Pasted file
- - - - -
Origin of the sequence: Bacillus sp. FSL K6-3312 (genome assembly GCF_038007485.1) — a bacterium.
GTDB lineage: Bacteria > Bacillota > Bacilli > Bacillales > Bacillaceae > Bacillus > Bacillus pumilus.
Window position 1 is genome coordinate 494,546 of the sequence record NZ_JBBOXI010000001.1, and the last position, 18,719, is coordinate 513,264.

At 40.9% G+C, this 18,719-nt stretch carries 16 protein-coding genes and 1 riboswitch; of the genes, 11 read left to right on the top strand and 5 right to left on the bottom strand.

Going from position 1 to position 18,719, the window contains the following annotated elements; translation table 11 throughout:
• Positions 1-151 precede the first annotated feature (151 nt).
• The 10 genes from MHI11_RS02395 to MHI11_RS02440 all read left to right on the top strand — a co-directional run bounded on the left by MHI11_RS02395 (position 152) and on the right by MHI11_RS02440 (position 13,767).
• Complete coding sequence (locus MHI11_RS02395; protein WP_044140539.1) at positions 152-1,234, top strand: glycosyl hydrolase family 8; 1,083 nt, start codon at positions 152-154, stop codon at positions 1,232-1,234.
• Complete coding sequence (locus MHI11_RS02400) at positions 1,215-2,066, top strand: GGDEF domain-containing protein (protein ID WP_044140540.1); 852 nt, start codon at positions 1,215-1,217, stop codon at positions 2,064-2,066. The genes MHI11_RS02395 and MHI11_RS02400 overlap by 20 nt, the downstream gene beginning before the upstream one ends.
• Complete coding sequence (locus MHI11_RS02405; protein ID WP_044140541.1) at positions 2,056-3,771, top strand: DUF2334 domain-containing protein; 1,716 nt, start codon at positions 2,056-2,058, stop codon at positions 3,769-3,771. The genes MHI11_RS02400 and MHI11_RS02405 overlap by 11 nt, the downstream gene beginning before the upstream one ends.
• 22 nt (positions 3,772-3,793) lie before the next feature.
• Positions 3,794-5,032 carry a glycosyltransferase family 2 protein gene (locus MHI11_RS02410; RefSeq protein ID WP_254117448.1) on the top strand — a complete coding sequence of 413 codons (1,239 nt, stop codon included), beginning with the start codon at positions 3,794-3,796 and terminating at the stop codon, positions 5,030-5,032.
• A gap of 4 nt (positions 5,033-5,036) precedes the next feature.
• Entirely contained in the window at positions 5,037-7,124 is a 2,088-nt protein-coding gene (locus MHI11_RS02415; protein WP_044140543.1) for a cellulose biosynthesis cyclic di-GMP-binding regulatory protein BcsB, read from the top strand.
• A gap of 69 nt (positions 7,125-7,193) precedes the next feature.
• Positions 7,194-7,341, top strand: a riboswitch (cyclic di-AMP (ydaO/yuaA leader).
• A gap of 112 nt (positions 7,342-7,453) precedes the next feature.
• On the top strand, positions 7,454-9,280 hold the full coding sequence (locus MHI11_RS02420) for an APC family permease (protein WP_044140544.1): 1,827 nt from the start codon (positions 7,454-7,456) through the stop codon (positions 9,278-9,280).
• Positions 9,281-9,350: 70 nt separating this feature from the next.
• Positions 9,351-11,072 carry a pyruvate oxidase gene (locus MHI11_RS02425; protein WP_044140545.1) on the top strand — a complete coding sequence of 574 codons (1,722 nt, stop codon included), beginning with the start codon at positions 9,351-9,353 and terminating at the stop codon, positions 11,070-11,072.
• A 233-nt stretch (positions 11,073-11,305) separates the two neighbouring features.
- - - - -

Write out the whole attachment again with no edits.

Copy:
Origin of the sequence: Bacillus sp. FSL K6-3312 (genome assembly GCF_038007485.1) — a bacterium.
GTDB lineage: Bacteria > Bacillota > Bacilli > Bacillales > Bacillaceae > Bacillus > Bacillus pumilus.
Window position 1 is genome coordinate 494,546 of the sequence record NZ_JBBOXI010000001.1, and the last position, 18,719, is coordinate 513,264.

At 40.9% G+C, this 18,719-nt stretch carries 16 protein-coding genes and 1 riboswitch; of the genes, 11 read left to right on the top strand and 5 right to left on the bottom strand.

Going from position 1 to position 18,719, the window contains the following annotated elements; translation table 11 throughout:
• Positions 1-151 precede the first annotated feature (151 nt).
• The 10 genes from MHI11_RS02395 to MHI11_RS02440 all read left to right on the top strand — a co-directional run bounded on the left by MHI11_RS02395 (position 152) and on the right by MHI11_RS02440 (position 13,767).
• Complete coding sequence (locus MHI11_RS02395; protein WP_044140539.1) at positions 152-1,234, top strand: glycosyl hydrolase family 8; 1,083 nt, start codon at positions 152-154, stop codon at positions 1,232-1,234.
• Complete coding sequence (locus MHI11_RS02400) at positions 1,215-2,066, top strand: GGDEF domain-containing protein (protein ID WP_044140540.1); 852 nt, start codon at positions 1,215-1,217, stop codon at positions 2,064-2,066. The genes MHI11_RS02395 and MHI11_RS02400 overlap by 20 nt, the downstream gene beginning before the upstream one ends.
• Complete coding sequence (locus MHI11_RS02405; protein ID WP_044140541.1) at positions 2,056-3,771, top strand: DUF2334 domain-containing protein; 1,716 nt, start codon at positions 2,056-2,058, stop codon at positions 3,769-3,771. The genes MHI11_RS02400 and MHI11_RS02405 overlap by 11 nt, the downstream gene beginning before the upstream one ends.
• 22 nt (positions 3,772-3,793) lie before the next feature.
• Positions 3,794-5,032 carry a glycosyltransferase family 2 protein gene (locus MHI11_RS02410; RefSeq protein ID WP_254117448.1) on the top strand — a complete coding sequence of 413 codons (1,239 nt, stop codon included), beginning with the start codon at positions 3,794-3,796 and terminating at the stop codon, positions 5,030-5,032.
• A gap of 4 nt (positions 5,033-5,036) precedes the next feature.
• Entirely contained in the window at positions 5,037-7,124 is a 2,088-nt protein-coding gene (locus MHI11_RS02415; protein WP_044140543.1) for a cellulose biosynthesis cyclic di-GMP-binding regulatory protein BcsB, read from the top strand.
• A gap of 69 nt (positions 7,125-7,193) precedes the next feature.
• Positions 7,194-7,341, top strand: a riboswitch (cyclic di-AMP (ydaO/yuaA leader).
• A gap of 112 nt (positions 7,342-7,453) precedes the next feature.
• On the top strand, positions 7,454-9,280 hold the full coding sequence (locus MHI11_RS02420) for an APC family permease (protein WP_044140544.1): 1,827 nt from the start codon (positions 7,454-7,456) through the stop codon (positions 9,278-9,280).
• Positions 9,281-9,350: 70 nt separating this feature from the next.
• Positions 9,351-11,072 carry a pyruvate oxidase gene (locus MHI11_RS02425; protein WP_044140545.1) on the top strand — a complete coding sequence of 574 codons (1,722 nt, stop codon included), beginning with the start codon at positions 9,351-9,353 and terminating at the stop codon, positions 11,070-11,072.
• A 233-nt stretch (positions 11,073-11,305) separates the two neighbouring features.